We have been living in Cambodia for almost two years now and have completely and utterly fallen in love with the country. We love the smiley, friendly people, the gorgeous children who are always eager to practice their English with us, and we love the country’s hidden gems off the beaten track. One of the best things about our move here is that we have a life again – a life away from delayed trains or packed tubes, but a life with the perfect synergy of working and traveling.

Looking back, our stint to Cambodia really taught me to make more of my life. Life is not all about just a career, a nice house or lots of pointless belongings. I don’t need two TVs, a car and an endless supply of kitchen gadgets. Everybody has got a dream and in my opinion everybody should follow theirs. Of course there will always be logical reasons why you shouldn’t follow your crazy dream, but I came to a point in life where, for once, I wanted to make a decision based on my heart and not my head. And I haven’t looked back since.
Tammy from Tammy & Chris on the Move blogs about her voluntary work, travels and misadventures across the globe. Follow her journey on her blog Tammy & Chris on the Move, on Twitter or on Facebook.

books by Nancy Sathre-Vogel

About Nancy Sathre-Vogel

After 21 years as a classroom teacher, Nancy Sathre-Vogel finally woke up and realized that life was too short to spend it all with other people's kids. She and her husband quit their jobs and, together with their twin sons, climbed aboard bicycles to see the world. They enjoyed four years cycling as a family - three of them riding from Alaska to Argentina and one exploring the USA and Mexico. Now they are back in Idaho, putting down roots, enjoying life at home, and living a different type of adventure. It's a fairly sure bet that you'll find her either writing on her computer or creating fantastical pieces with the beads she's collected all over the world.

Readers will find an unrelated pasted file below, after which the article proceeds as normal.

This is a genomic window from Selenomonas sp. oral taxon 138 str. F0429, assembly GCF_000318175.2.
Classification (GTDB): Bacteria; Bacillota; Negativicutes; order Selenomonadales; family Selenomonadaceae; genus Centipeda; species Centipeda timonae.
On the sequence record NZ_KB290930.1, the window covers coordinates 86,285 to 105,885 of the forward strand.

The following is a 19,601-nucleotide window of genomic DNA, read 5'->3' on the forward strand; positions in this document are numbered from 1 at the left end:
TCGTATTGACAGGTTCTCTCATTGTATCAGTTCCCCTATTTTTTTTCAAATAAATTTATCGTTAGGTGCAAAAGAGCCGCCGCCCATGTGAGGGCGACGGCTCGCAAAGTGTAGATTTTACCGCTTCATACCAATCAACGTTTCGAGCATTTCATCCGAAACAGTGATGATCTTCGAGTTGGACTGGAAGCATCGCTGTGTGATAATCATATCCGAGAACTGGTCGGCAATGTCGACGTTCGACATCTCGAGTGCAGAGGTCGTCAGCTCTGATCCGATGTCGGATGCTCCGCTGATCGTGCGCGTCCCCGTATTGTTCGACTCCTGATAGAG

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3 Responses to Why volunteering helped change my lifestyle for the better

  1. marquita herald June 17, 2013 at 7:32 pm #

    Oh I love this story! I’ve done a lot of volunteer work and have a few life-changing stories of my own, but I’ve never taken it to the extreme of heading to another country. Truly inspiring.

  2. TammyOnTheMove June 19, 2013 at 2:18 am #

    Thanks again for putting my guest post up Nancy. I really enjoyed writing the post! 🙂

  3. Daniel Teaching in Asia July 27, 2013 at 2:45 am #

    Tammy, nicely done. I loved reading this story. It was very touching to see someone who took life by the horns and made lemonade (or some such thing). It was a very brave thing that you did, and I’m glad you and your husband are happy in Cambodia. When I moved to Taiwan, I’d just finished university. I was in a transition period and couldn’t figure out what to do next. Waiting tables and bartending didn’t seem like viable careers with two university degrees. So I live and work Taiwan. Have to 8 years. I hope that you are as happy in Cambodia as I have been in Taiwan all these years.

    But I’m curious about the langauge… How easy is it to pick up? Or get around without it? Cambodia seems to be pretty cool, but I always like to know some of the local language before I visit a place.

    Thanks for the post, both administrator and writer! It was lovely.